Review of Sweco Report by Professor Andrew Wadsley
This is a review of the report “Assessment of the Gunns Limited Bell Bay Pulp Mill
against the Environment Emission Limit Guidelines” by SWECO PIC Oy and
associated documentation. This review is limited, in the main, to factors affecting
pulp mill effluent and emissions. Download Professor Wadsley's full report from below.
The main findings are:
1. SWECO PIC make false and misleading statements, and omit significant issues
required for assessment under the Pulp Mill Assessment Act 2007.
2. The report confirms the “deficiencies” identified by the RPDC in Gunns’ draft
IIS and supplementary material.
3. The report and associated references support calculations, reported previously,
demonstrating the likelihood of extensive pollution of the coastal and marine
environment near the outfall of the proposed mill.
4. With respect to dioxin pollution, the Premier publicly stated that “this is a
matter that SWECO PIC is looking at” (7.30 Report, 5th June 2007); the impact
of dioxin is not addressed in the report.
5. SWECO PIC do not assess environmental impacts as required under the Pulp
Mill Assessment Act 2007. In particular, they do not assess or qualify their
assessment of the following sections of the Guidelines:
• D.1.1 for emissions to the marine environment, emission limits will be set at
levels that can be achieved by using AMT, unless lower limits are required to
protect recognised water quality objectives;
• D.1.2 more stringent standards may be required to mitigate any deleterious
environmental impacts identified during the environmental impact assessment
for the proposed mill;
• D.1.3 general measures for best practice environmental management;
• D.1.10(a) the discharge limits must be set at levels which will not prejudice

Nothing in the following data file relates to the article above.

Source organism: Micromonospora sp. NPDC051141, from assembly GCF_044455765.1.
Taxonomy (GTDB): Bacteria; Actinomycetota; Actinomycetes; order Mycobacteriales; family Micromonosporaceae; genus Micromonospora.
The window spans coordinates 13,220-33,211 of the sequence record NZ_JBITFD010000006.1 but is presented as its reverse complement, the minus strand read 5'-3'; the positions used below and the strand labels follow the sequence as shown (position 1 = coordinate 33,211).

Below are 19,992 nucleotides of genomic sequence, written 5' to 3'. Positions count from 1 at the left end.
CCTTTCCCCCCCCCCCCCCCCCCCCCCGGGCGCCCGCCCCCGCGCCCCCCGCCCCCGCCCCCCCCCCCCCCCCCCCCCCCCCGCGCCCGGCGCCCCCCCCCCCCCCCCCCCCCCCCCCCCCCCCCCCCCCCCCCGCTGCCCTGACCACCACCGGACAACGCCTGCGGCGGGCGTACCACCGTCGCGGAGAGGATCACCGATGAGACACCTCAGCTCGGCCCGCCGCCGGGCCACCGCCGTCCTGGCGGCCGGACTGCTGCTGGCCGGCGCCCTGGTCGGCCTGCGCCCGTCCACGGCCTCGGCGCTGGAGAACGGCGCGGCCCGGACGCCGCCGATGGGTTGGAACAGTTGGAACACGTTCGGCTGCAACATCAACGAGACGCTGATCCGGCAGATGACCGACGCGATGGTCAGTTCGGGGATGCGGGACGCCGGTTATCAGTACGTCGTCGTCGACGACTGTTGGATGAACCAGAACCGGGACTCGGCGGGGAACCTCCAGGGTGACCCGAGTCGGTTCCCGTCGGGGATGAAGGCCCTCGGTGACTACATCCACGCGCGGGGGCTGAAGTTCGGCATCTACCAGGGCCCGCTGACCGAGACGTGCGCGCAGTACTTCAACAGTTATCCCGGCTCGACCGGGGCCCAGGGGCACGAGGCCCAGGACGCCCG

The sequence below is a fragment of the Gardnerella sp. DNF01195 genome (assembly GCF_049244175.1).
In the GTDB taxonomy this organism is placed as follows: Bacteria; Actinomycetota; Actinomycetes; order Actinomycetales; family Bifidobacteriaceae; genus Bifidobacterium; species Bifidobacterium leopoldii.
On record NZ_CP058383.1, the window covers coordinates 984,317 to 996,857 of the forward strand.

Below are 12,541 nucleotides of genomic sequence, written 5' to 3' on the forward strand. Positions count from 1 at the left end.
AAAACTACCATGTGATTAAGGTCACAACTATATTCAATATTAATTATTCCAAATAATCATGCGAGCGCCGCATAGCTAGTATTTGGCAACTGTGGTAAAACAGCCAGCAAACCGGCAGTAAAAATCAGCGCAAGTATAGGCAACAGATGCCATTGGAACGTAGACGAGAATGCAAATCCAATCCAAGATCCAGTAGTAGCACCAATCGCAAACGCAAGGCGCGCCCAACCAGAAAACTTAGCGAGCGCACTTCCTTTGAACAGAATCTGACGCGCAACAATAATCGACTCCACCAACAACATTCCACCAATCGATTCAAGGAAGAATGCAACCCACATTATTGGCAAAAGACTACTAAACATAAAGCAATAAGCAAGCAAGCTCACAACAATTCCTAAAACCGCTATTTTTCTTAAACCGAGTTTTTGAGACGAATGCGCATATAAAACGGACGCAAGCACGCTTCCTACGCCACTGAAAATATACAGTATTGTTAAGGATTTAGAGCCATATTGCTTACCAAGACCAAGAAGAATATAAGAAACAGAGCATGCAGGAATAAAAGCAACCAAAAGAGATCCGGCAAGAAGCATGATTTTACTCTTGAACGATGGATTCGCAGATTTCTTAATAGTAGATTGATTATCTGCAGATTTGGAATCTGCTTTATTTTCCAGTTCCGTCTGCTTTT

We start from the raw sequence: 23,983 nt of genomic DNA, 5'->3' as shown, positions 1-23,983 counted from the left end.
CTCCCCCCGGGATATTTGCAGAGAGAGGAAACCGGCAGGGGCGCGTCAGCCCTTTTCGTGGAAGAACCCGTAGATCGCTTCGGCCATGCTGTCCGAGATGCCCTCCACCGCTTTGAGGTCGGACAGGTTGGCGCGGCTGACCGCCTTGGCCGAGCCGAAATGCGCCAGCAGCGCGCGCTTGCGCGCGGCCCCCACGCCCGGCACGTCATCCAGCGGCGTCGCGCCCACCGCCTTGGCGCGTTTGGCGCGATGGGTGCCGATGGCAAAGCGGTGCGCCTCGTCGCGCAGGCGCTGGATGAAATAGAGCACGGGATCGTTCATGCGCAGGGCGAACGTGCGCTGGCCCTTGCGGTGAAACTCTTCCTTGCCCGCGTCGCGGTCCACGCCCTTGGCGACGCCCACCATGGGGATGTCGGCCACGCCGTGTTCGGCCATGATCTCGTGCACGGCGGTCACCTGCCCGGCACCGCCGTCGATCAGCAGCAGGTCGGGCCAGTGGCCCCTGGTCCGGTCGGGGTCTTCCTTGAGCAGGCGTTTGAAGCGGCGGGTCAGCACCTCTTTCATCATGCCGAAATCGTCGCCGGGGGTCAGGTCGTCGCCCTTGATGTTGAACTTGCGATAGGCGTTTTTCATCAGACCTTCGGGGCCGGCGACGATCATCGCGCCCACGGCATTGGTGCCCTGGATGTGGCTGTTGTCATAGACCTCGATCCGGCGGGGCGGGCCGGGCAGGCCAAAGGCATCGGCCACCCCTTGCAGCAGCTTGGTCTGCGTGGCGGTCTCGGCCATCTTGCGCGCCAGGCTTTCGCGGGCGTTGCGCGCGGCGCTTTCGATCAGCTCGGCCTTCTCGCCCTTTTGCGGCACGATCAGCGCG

the achievement of water quality objectives;
• D.1.11 depending on the circumstances and characteristics of the receiving
waters there may be justification for setting limits on other wastewater
discharge parameters e.g. nutrients, pH, temperature and possibly flow;
Page 1 of 10
Review of SWECO PIC Pulp Mill Assessment, 11 July 2007
• D.3.10 to retain a reserve capacity for airsheds, no point source activity
should be permitted to emit a pollutant in a manner or quantity that, allowing
for other reasonable emissions to the relevant airshed, would prejudice
compliance with the National Environment Protection Measure for Air
Quality (National Environment Protection Council 1998).
6. The capacity of the Tamar Valley airshed to cope with the increased pollution
load from the mill is critical to determining the impact of the mill on human
health and mortality. SWECO PIC do not say whether the mill complies with
Section D.3.10. On the basis of this omission alone the report fails to meet the
requirements of the Pulp Mill Assessment Act 2007.
7. The report is deficient in that it does not address technical issues which would
have been addressed under the RPDC assessment. In particular, it does not
include an assessment of noise emissions, impacts on surface or estuarine
waters, effects on flora and fauna, transport implications, construction impacts,
and does not include impacts from off-site infrastructure developments such as
the raw water supply pipeline or effluent pipeline.
8. SWECO PIC abrogates its responsibility with respect to the impact of emissions
on human health, society and the environment. This is in breach of its
obligations under the Code of Ethics of FIDIC (The International Federation of
Consulting Engineers) and the Swedish Partnership for Global Responsibility
(Globalt Ansvar) to which SWECO AB, the parent company, is a signatory.
9. Their report states: “SWECO PIC has limited its work to checking the validity of
the individual statements and data (numbers) in the DIIS [draft integrated
impact statement] that have been identified as requiring special emphasis”. In
my opinion, based on the outcome of this review, SWECO PIC have been
improperly selective with respect to the data they have reviewed and they have
been negligent in checking and certifying the validity of critical assertions of the
Red Light for Pulp Mill: Report Predicts significant Pollution problems.
A report released by the National Toxics Network (NTN) 16th August concludes that the Gunn?s proposed pulp mill fails to meet 58% of the requirements set down by the Resource Planning and Development Commission in relation to emissions. This is in stark contrast to the findings of the SWECO PIC report which assessed the pulp mill as failing only 8% of requirements. Our report exposes major flaws in both the SWECO report and Gunns pulp mill proposal.